Why Heavy Weights are the Future of Pig Production

For decades, market pig weights have been steadily rising around the world. In the United States, market weights have increased by about one pound (~450 gram) every year over the last 30 years.

Why is the pork industry actively moving towards heavier market weights? The short answer is more profit.

Within integrated production systems or simply at the processing plant, operational costs are the same no matter the weight of the pigs. Heavier carcass weights mean more saleable product is produced, with operational costs staying the same – and therefore more profit is

Heavier weights are achievable due to improved genetics (traits such as growth rate and feed efficiency) and improved production practices. Today, it is very profitable to increase the weight of the pig, while still maintaining the lean content and carcass attributes required in the present market.

Is pork quality the same for heavy weight pigs? What production considerations are involved?

Is pork quality compromised by heavy weight pigs? No. Pork quality is minimally impacted by carcass weight. “Our own research studies and other recent work by researchers such as Wu, et. al. (2016) indicates that increasing market weight has no adverse effects on pork or sensory quality of pork loins,” notes PIC Applied Meat Scientist Brandon Fields. The PIC team also found that after 10 ten days of aging, tenderness was slightly improved in comparison to pigs of a lower weight. “Therefore, the pork industry should feel confident,” says Fields, “that continuing to increase market weights will not impact final product quality.”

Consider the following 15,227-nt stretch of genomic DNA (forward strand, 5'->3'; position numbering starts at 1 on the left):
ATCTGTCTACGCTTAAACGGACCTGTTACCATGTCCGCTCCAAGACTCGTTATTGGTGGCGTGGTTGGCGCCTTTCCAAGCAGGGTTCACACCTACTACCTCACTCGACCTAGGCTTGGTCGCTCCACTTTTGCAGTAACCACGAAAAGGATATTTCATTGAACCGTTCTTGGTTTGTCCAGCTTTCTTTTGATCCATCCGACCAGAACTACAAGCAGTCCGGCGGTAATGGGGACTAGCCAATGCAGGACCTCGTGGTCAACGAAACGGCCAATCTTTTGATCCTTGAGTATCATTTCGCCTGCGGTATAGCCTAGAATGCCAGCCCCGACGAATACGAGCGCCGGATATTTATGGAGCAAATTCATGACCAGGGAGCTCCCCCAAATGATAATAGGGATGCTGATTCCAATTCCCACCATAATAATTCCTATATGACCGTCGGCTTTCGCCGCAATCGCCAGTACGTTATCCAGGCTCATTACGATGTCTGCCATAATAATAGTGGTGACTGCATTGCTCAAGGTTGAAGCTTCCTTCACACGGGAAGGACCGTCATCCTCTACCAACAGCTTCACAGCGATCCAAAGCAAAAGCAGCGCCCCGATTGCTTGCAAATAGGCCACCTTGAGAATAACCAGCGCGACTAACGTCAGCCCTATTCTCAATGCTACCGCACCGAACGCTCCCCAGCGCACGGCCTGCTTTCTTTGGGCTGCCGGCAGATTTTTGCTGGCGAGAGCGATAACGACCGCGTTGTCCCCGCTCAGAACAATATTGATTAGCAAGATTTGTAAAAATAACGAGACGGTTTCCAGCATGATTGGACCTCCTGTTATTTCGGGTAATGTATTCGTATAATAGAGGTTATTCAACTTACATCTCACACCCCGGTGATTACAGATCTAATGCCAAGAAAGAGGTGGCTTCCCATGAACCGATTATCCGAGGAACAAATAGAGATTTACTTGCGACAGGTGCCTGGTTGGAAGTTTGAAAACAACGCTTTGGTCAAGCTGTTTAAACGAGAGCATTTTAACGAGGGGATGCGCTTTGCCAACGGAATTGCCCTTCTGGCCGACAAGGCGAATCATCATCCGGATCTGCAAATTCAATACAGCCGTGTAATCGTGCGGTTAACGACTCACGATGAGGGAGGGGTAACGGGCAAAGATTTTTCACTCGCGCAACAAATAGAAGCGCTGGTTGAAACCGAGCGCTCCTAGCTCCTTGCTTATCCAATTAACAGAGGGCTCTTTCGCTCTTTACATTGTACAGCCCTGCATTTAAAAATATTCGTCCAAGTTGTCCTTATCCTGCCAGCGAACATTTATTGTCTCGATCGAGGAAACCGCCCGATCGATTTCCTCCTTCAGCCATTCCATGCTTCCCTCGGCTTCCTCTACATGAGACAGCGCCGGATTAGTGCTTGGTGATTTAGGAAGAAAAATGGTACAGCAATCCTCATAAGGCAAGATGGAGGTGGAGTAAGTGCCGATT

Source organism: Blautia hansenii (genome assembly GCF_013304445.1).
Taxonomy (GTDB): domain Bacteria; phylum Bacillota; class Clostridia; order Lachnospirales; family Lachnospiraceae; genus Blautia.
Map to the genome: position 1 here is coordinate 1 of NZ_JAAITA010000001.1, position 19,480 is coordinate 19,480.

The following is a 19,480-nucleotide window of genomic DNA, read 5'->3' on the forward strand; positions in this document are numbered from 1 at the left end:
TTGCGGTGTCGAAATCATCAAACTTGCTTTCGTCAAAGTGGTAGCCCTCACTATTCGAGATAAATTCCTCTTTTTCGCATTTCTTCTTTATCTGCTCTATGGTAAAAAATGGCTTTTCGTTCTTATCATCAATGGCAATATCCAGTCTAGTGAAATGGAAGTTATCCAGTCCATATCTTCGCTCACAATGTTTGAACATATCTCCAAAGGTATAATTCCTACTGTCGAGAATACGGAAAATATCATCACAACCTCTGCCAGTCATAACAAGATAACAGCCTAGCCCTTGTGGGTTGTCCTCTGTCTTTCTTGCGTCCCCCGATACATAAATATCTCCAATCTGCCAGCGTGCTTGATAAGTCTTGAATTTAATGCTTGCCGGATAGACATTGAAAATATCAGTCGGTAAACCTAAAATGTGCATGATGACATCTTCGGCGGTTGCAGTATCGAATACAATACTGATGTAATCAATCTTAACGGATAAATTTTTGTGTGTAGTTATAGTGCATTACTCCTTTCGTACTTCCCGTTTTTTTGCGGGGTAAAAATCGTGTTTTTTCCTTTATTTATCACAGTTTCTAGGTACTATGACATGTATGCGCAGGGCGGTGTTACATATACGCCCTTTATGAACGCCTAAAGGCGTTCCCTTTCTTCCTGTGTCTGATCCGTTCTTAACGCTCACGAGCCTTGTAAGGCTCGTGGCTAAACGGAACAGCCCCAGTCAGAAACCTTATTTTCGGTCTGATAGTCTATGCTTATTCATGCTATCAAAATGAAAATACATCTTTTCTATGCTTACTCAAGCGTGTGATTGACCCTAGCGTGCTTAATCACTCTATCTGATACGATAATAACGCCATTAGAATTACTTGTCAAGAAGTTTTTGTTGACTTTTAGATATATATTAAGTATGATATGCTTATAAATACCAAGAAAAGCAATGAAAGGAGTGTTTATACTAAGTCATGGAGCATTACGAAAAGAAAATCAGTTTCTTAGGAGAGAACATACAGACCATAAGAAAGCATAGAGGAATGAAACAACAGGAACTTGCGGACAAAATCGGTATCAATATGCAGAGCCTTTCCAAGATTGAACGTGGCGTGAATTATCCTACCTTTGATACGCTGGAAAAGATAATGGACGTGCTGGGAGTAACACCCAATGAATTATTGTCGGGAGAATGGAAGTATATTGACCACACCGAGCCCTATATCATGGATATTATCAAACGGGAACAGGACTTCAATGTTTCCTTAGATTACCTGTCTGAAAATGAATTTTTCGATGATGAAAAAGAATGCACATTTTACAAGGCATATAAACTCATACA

What production considerations are involved with heavy weight pigs?

Even though some production changes are required to produce heavier pigs, these costs are soon recovered. Overall, it is significantly more profitable to produce heavy weight pigs as more saleable product is achieved at the same production and processing costs.

Typical plant processing changes include:

  • Enlargement of alley width, lairage space, shackle spacing, restrainers, etc.
  • Bigger pigs simply require more space to move
    • Rail weight capacity and rail heights may need to be increased
    • Employee ergonomics may need to be considered
    • Pig movement will be somewhat slower
  • Heavier pigs are structurally sound, but are not as nimble as smaller pigs
    • Stunning conditions may need to be modified
    • Chilling capacity must be increased

Chilling rates are paramount to good pork quality. As weights increase, chilling capacity is taxed. Systems designed to chill 500 carcasses weighing 180 pounds (80 kg) will not be able to efficiently chill the same number of carcasses weighing 220 pounds (100 kg). “Beyond just the standard capacity of the condensers, there is also reduced space and air flow,” Fields explains. “Companies wishing to capitalize on the increased efficiencies of heavier pigs must take these factors into consideration and invest for the future.”

The biology of the pig enables us to alter skeletal muscle growth efficiency and body/carcass composition without compromising the animals’ biological viability or pork quality at heavy weights.

The industry should feel confident that increasing weights will not affect pork quality. Recent studies by PIC and others clearly indicate that with modern genetics, economical commercial production of heavier weight pigs is easily achievable.